September 7, 2004

New Fraser Institute study finds . . .

Canada’s rigid labour laws create weaker job markets



Canada’s labour laws are more rigid and union-biased than in the U.S. and it has led to weaker job markets in this country, according to a new study published last week by The Fraser Institute, an independent public policy organization.

“Canada’s current labour laws have significantly restricted worker choice and forced higher unionization rates,” said Jason Clemens, co-author of the study and director of fiscal studies at the Institute.

“This is one of the reasons why a period of fairly solid economic growth in Canada has not translated into a stronger job market in most provinces.”

The study, called Measuring Labour Markets in Canada and the United States, was jointly produced with the National Center for Policy Analysis (U.S.).

The study says that empirical evidence shows that jurisdictions with flexible labour markets enjoy higher rates of job creation, lower levels of unemployment, greater benefits from technological change and higher rates of economic growth.

The study notes the significant differences between the two countries regarding worker choice for union membership and payment of dues.

The U.S. standard is to allow choice with respect to membership, but require only the mandatory payment of dues that are related to the cost of union representation.

“U.S. workers are not forced to pay for the political or social hobbyhorses of union officials, as they are in Canada,” Clemens said.

Some U.S. states, referred to as right-to-work states, have expanded on this further to allow workers choice in both union membership and the payment of full dues.

The Canadian standard is to allow, in one form or another, compulsory union membership and mandatory payment of full dues, including those for political and social purposes.

The study concludes that the lack of choice on the part of workers in Canada is one of two reasons for this country’s high unionization rates.

Between 1999 and 2003, Canada’s rate of unionization has been 32.2 per cent—more than double that of the U.S. at 14.8 per cent.

The study says the other main reason for the divergence in unionization rates is Canada’s much larger public sector.

Between 1998 and 2002, Canada’s public sector employment was 18.3 per cent versus 14.2 per cent in the U.S.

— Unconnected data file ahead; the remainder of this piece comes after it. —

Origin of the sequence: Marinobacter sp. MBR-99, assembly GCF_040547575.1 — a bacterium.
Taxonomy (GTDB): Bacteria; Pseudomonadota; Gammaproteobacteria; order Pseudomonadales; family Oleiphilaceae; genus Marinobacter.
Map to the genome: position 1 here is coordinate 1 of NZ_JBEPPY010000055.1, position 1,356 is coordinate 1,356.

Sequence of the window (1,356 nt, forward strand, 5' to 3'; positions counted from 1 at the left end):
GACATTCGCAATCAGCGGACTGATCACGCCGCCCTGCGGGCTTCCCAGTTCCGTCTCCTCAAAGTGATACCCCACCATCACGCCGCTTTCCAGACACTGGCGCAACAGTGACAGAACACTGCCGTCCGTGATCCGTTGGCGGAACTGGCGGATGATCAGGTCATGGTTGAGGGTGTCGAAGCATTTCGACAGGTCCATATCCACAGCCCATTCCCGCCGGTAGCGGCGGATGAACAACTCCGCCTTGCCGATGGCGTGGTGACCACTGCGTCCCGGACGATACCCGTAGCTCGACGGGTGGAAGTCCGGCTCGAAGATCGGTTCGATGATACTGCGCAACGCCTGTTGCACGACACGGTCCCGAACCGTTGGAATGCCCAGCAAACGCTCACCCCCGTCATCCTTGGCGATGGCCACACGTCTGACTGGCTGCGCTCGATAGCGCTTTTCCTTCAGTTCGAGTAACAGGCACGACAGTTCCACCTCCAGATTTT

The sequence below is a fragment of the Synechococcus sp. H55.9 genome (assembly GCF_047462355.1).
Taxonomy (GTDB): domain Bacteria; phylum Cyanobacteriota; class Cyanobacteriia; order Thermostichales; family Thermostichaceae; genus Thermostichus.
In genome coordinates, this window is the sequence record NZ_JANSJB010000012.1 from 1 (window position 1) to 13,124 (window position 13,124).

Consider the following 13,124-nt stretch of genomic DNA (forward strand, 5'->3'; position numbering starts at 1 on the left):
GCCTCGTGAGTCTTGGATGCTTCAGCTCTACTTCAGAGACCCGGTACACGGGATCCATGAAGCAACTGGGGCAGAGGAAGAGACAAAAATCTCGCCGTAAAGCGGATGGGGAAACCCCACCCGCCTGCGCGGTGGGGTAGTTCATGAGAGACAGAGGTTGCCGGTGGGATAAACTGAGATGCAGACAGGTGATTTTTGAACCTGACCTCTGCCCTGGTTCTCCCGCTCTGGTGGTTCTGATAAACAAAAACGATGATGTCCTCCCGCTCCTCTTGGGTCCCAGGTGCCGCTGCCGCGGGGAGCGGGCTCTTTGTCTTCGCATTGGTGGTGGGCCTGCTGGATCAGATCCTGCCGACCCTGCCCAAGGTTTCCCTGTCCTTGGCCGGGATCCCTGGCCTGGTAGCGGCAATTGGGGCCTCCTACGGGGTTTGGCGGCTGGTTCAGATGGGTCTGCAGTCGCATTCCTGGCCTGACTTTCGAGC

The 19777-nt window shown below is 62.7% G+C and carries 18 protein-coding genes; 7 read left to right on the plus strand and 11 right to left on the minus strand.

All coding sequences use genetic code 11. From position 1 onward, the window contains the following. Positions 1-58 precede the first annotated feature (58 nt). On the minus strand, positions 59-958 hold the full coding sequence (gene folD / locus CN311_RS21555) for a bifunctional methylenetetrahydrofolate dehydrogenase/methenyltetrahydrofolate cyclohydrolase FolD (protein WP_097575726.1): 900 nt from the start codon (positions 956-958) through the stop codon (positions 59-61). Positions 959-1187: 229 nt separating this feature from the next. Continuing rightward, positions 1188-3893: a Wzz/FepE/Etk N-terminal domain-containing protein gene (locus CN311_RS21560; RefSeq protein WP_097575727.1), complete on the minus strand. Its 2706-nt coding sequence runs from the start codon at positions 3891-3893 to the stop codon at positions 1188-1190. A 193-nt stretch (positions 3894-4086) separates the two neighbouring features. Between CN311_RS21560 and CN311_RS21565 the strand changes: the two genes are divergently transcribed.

Canada’s public sector also tends to be much more heavily unionized.

In 2003, 19.9 per cent of Canada’s private sector was unionized while 75.6 per cent of its public sector was unionized.

The study also includes a Labour Market Performance Index that shows which provinces and states have the strongest and weakest job markets. The index took into account such things as job growth, unemployment and productivity.

The State of Nevada ranked first overall on the index.

The top-ranked Canadian province was Alberta, placing 2nd overall, and Ontario was the next highestranked Canadian province in 18th position.

Newfoundland was the lowest ranked Canadian province, occupying 56th position.

The study also measured minimum wages as a per cent of per capita GDP, public sector employment as a per cent of total employment, unionized employment as a per cent of total employment, and a measure of flexibility in labour relations laws in the private sector.

In each of the areas, the study found there was a significant divide between the U.S. and Canada.

The provinces consistently rank lower than their U.S. counterparts by maintaining higher unionization rates, higher effective minimum wages, larger public sectors and more rigid labour relation laws.

“Each of these indicators has the potential to significantly impact labour market performance,” said Clemens.

“For example, high unionization rates tend to reduce investment, which ultimately affects productivity and job growth. High minimum wages have been proven to reduce youth and low-skilled employment, encourage school dropouts and reduce investment in training and development by employers.”

Established in 1974, The Fraser Institute has offices in Toronto, Calgary and Vancouver.

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